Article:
About twenty minutes ago, I was exploring part of Chiang Mai with some of my friends and we stumbled upon one of the best places in all of the city. The Chocolate Fact. The tagline is "Live Life Chocolately" and who can disagree with that. As soon as we walk in, there is a huge sign that says "CHOCOLATE 100%." This may not seem like a very cool thing to you, but here in Thailand the consumption of chocolate is quite low in comparison to the states. I have been chocolate deprived on many different occasions and today was one of those occasions. Right next to this huge sign is twenty-five different chocolate desserts and then next to that was a huge menu of over 30 different chocolate drinks!! Definitely heaven. It took us about seven minutes to actually decide on what we wanted to order. So many options... I finally settled on a dark chocolate latte and let me tell you, it was incredible. To top off this great little place, they even have FREE wifi, which is always a bonus.
Every Sunday night Chiang Mai closes down two major streets that run through the Old City for "The Walking Street". It brings in both tourists and locals alike. The streets are lined with people's homemade clothing/paintings/souvenirs etc and food vendors. I have gone a few times before with Johnny's host family and it seems to be more of a social event then a shopping event. Well last Sunday, I was on a mission... my mission was to buy some gifts. The mission failed horribly and I got really frustrated. I ran into Rachel (another ISDSI student and one of my roommates) and we decided to stop in some clothing stores on our walk home. She is a fashion queen and has had a really successful semester in the shopping area of Thailand, which is not usually typical for most foreigners. Most stores have only two clothing sizes: extra small and extra huge. And they usually have only one size of shoes: 6.5 (sometimes 7 if your lucky). So my shopping experience in Thailand has been quite unexciting. While Rachel was trying on some clothes I found a sweet pair of florescent yellow pumas, I got really excited and tried to put them on... but of course they were too small by about 1/2 a size. Bummer. When we walked out of the store (with some new clothes for Rachel and me empty handed and frustrated) I said to Rachel, "You know, all i really want right now is a pair of bright yellow shoes that fit me. I am done trying to find clothes, all i want now are shoes." She laughed and said that she would try to help me find some. We came up to the corner of the street and on our right was a little shoe store of barely worn shoes. As soon as I walked in, I looked to my left and right there in a spotlight were a pair of bright yellow new balance shoes. It was as though they were calling out my name... I put them on and guess what!! They fit, perfectly. The best part was that they were about $5-10. It was a materialistic/impulsive buying moment, but it was definitely worth it. I wore them the next day with my uniform: black skirt, white collar shirt, and bright yellow shoes. I probably looked like an idiot haha, but I was happy. My Bright Yellow Shoes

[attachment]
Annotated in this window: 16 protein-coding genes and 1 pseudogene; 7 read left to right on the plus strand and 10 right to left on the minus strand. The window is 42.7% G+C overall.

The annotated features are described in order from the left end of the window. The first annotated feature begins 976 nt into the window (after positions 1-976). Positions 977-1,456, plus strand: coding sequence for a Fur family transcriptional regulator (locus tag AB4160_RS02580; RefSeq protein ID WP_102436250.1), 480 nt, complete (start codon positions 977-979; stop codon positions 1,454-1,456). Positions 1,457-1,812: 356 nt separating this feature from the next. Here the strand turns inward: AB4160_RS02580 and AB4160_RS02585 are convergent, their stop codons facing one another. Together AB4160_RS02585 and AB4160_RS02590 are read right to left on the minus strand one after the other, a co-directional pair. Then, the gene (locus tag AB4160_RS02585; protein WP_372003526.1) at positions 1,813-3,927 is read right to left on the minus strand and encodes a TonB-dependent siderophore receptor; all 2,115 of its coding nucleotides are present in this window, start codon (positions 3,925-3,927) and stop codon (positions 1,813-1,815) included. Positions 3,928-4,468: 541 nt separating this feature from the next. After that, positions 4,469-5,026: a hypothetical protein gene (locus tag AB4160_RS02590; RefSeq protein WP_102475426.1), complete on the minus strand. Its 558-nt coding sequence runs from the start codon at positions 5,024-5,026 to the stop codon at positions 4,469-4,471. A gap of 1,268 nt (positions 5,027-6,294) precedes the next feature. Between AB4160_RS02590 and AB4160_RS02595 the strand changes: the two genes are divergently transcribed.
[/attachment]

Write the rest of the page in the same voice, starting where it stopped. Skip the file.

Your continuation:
I had a pretty scary morning last week. I almost lost all of my hair! I was late to school already and my hair was still a little wet, so I grabbed my blow dryer to quickly dry my bangs. Shortly after I turned it on I heard a click sound and then a loud explosion sound and then my blow dryer was blowing flames!!!!! AHHHH! I unplugged it as fast as I could and thankfully none of my hair was affected! It was a little terrifying and not the best way to start a morning :( Sorry Mom for ruining your blow dryer. At least I still have all of my hair :)